Education Policy | Post Primary | Preschool | Primary | Tertiary | Search

 


Erosion of support for higher education raises concerns


Media Release– 21 January 2012 – For Immediate Use


Erosion of support for higher education raises concerns


Auckland University Students’ Association (AUSA) has voiced concern about new pressures being put on postgraduate students enrolling for study in 2013 and the undermining effect of policy changes that unfairly target those students.

“From 1 January the government has removed student allowance eligibility from postgraduate students completing their Masters and Doctorate degrees as well as introducing a wider cap on access to student support beyond 200 weeks,” says Daniel Haines, AUSA President.

“Degrees directly impacted by these changes are those which require postgraduate study in order to become qualified such as psychology or architecture. Students studying medicine, engineering and law are also affected by capping the limit. Medicine is a six year degree, and most law students complete a conjoint degree which requires five years. To complete these degrees, students are now forced to borrow and search for part time jobs, at a time when youth unemployment is at nearly 20%.”

Changes affecting postgraduate students have been estimated to impact on 5000 students across the country and a nationwide student poll under the banner of Keep Our Talent has indicated up to 40% of were considering quitting their studies or looking for better supported opportunities overseas.1

“New Zealand is home to some of the brightest minds in the world, but our true potential will always be held back if there is an underinvestment in our education system. This is also an equity issue. Higher education should not be a privilege for the wealthy but should be a genuine option regardless of one’s background,” says Haines.

Max Lin, AUSA Education Vice-President says the rhetoric that pushing more people into high levels of debt sends the right market signals to prospective students has no substance.

“The only signal it sends is to discourage disadvantaged students from pursuing degrees or higher education which would be most beneficial not only to themselves and to the economy, but to society and their communities. The real problem is it is extremely difficult for students to make this long term trade-off if they will be under severe financial distress,’ said Lin.

AUSA has questioned the insufficient scale of savings that will be created by the cuts, and has backed the call made by Tertiary Education Minister Steven Joyce to the New Zealand Union of Students’ Associations to independently monitor impacts of this policy change.

1 Bella Duncan Amanda Thomas, "Reinstate Student Allowance Access," (New Zealand: Keep Our Talent, 2012).


ENDS

© Scoop Media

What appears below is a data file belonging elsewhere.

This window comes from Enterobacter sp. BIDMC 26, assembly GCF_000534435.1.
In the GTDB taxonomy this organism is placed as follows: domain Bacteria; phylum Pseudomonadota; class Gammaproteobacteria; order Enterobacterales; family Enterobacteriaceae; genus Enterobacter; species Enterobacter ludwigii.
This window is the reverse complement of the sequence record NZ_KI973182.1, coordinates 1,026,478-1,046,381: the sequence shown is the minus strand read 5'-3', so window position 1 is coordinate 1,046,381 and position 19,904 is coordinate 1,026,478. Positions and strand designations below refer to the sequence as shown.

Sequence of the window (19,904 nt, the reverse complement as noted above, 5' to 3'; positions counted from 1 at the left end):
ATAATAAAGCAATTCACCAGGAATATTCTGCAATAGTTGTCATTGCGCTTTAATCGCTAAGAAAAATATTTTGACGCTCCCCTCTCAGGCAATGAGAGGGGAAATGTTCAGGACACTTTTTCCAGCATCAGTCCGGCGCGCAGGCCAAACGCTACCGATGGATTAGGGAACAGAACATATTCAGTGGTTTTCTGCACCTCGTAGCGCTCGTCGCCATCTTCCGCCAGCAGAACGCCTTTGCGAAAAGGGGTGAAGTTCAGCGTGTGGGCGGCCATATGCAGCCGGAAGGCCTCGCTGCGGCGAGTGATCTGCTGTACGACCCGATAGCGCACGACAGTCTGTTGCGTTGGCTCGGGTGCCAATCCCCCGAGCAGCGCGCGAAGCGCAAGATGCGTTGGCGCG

Culture Headlines | Health Headlines | Education Headlines

 
Scoop Review Of Books: The Typewriter Factory

I finished reading Don’t Dream It’s Over not long after it came out last August. I even started writing a review, which took something of an ‘I’m sorry people, but it’s already over’ approach. I’ve been pretty negative about journalism as it’s practiced in the mainstream (or MSM, or corporate media or liberal media or whatever terminology you prefer) for quite some time (see for example Stop the Press), and I believe the current capitalist media model is destructive and can’t be reformed. More>>

Sheep Update: Solo World Shearing Record Broken In Southland

Southland shearer Leon Samuels today set a new World solo eight-hours strongwool ewe-shearing after a tally of 605 in a wool shed north of Gore. More>>

ALSO:

Howard Davis Review: Dick Frizzell At The Solander Gallery

One of the most influential and celebrated contemporary Pop artists working in New Zealand, Dick Frizzell is mostly known for his appropriation of kitsch Kiwiana icons, which he often incorporates into cartoon-like paintings and lithographs. Not content with adhering to one particular style, he likes to adopt consciously unfashionable styles of painting, in a manner reminiscent of Roy Lichtenstein. More>>

Old Music: Pop Icon Adam Ant Announces NZ Tour

Following his recent sold out North American and UK tours, Adam Ant is celebrating the 35th anniversary of the release of his landmark KINGS OF THE WILD FRONTIER album with a newly-remastered reissue (Sony Legacy) and Australasian tour. More>>

Scoop Review Of Books:
Looking Back

Writing a memoir that appeals to a broad readership is a difficult undertaking. As an experienced communicator, Lloyd Geering keeps the reader’s interest alive through ten chapters (or portholes) giving views of different aspects of his life in 20th-century New Zealand. More>>

Scoop Review Of Books: Purple (and Violet) Prose

This is the second recent conjoint publication by Reeve and Stapp; all to do with esoteric, arcane and obscure vocabulary – sesquipedalian, anyone – and so much more besides. Before I write further, I must stress that the book is an equal partnership between words and images and that one cannot thrive without the other. More>>

Get More From Scoop

 
 

LATEST HEADLINES

 
 
 
 
Education
Search Scoop  
 
 
Powered by Vodafone
NZ independent news